A judge ruled FTX founder Sam Bankman-Fried could be released on $250 million bail and put under house arrest at his parents’ California home while he awaits trial in New York City on eight federal criminal charges. As Bankman-Fried fights the charges against him, some of his coworkers have already pleaded guilty to fraud charges and are cooperating with authorities.
Alameda Research CEO Caroline Ellison, Bankman-Fried’s ex-girlfriend, along with FTX co-founder Gary Wang, pleaded guilty to charges brought by the Southern District of New York. The two are also cooperating with the Securities and Exchange Commission investigation, according to the agency, which has leveled two more fraud charges against Bankman-Fried’s former associates.
While Bankman-Fried has repeatedly stated in multiple media interviews that he was not aware of any improper use of customer funds between the FTX exchange and the group’s sister company, trading firm Alameda Research, the SEC complaint alleges the exact opposite.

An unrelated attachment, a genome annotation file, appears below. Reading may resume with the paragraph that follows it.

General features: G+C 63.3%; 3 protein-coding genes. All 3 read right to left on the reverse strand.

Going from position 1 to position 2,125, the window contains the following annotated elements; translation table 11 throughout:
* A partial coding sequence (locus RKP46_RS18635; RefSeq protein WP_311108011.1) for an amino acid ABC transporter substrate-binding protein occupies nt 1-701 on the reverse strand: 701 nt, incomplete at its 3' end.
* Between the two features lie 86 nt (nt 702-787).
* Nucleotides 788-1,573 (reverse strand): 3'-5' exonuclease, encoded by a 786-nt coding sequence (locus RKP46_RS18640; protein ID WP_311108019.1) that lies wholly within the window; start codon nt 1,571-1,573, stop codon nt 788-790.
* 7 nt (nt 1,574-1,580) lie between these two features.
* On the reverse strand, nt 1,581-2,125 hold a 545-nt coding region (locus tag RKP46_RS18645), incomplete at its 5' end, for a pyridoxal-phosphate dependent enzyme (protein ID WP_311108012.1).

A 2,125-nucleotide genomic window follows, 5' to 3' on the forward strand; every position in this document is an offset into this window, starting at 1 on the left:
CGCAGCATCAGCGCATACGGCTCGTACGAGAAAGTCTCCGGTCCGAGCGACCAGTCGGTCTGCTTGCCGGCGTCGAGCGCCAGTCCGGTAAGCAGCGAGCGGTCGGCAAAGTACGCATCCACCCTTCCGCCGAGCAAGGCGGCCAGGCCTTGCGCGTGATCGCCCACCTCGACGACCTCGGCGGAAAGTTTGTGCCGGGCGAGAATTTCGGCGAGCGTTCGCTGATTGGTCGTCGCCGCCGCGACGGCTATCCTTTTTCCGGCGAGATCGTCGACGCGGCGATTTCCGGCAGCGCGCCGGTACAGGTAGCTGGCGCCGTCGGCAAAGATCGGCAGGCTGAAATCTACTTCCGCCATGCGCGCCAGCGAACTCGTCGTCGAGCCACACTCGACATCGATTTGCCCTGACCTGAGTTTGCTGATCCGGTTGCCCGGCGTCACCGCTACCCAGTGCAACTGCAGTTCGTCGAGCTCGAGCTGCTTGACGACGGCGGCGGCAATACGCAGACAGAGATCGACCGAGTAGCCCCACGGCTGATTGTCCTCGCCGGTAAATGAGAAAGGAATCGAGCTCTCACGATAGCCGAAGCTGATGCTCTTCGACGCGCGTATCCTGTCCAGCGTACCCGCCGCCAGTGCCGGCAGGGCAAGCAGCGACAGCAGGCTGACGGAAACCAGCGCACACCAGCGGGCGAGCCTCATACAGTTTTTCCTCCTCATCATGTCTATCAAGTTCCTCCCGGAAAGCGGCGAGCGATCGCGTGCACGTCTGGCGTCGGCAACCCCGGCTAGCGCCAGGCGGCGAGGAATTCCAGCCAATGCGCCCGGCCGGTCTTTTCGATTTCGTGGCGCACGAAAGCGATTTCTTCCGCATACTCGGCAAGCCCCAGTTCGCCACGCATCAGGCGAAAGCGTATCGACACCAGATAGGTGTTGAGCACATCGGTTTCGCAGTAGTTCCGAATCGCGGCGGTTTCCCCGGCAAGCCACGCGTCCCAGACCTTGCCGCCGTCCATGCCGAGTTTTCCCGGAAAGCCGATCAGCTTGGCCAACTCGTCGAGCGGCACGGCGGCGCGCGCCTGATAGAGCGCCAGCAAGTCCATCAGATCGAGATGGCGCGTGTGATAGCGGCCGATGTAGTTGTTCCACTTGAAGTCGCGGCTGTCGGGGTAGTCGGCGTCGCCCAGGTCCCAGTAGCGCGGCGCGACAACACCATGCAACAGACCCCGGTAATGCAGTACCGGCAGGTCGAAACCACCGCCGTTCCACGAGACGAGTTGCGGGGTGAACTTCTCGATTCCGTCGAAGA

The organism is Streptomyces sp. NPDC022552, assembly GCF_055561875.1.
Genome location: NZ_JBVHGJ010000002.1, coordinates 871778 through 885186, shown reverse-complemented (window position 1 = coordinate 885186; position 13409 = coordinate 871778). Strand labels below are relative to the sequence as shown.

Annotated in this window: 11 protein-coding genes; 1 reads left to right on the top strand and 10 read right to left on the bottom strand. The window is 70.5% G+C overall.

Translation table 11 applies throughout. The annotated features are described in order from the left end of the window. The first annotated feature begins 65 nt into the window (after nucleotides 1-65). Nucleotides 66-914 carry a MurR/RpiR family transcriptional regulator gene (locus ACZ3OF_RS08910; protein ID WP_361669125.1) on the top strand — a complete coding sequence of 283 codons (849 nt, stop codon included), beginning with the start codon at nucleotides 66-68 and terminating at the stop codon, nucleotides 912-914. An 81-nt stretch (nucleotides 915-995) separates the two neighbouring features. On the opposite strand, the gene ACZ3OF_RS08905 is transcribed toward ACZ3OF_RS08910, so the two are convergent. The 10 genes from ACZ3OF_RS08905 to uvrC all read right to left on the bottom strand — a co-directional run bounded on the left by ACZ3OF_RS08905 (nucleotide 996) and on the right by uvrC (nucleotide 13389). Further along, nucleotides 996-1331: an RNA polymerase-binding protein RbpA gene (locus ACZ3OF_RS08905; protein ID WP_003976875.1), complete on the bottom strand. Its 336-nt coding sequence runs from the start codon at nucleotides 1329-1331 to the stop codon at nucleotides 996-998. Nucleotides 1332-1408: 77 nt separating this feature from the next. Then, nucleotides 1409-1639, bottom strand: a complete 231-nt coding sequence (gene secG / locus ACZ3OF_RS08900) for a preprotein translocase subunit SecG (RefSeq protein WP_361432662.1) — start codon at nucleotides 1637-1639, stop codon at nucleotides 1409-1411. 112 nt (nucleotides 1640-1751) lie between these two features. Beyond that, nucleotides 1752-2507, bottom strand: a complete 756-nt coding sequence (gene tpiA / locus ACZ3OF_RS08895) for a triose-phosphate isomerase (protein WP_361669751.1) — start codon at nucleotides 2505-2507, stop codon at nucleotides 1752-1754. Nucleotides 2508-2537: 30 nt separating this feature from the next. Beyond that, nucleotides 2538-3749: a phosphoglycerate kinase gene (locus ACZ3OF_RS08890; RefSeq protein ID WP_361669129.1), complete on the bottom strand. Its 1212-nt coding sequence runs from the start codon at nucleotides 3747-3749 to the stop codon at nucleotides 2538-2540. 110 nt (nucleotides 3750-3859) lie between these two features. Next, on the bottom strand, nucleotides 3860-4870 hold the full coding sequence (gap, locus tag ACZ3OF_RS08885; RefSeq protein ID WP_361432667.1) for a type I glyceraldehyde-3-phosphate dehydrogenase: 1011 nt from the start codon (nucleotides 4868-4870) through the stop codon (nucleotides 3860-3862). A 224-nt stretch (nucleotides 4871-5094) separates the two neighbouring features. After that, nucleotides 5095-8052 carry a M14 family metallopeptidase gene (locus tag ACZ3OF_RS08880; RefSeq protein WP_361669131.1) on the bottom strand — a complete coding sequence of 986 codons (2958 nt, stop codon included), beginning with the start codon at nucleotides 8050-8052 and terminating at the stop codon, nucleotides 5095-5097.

According to the complaint against Ellison and Wang, both allegedly committed fraud at the direction of Bankman-Fried. Ellison is charged with, among other things, manipulating the price of FTT tokens at Bankman-Fried’s request to inflate Alameda’s collateral. The SEC also claims Bankman-Fried told Ellison to use software code Wang created to borrow “virtually limitless funds from FTX,” all hidden from customers and investors.
“I really deeply wish that I had taken a lot more responsibility for understanding what the details were of what was going on there,” Bankman-Fried said in a Good Morning America interview in early December.
Ellison and Wang aren’t the only FTX associates cooperating with authorities, either. FTX Digital Chair Ryan Salame alerted authorities to the fund-transferring scheme days before the company filed for bankruptcy. Salame’s whistleblowing helped lead to Bankman-Fried’s charges.
To date, Salame has not faced public charges. However, authorities do expect other FTX employees will.
“If you participated in misconduct at FTX or Alameda, now is the time to get ahead of it. We are moving quickly and our patience is not eternal,” U.S. Attorney Damian Williams said Wednesday night.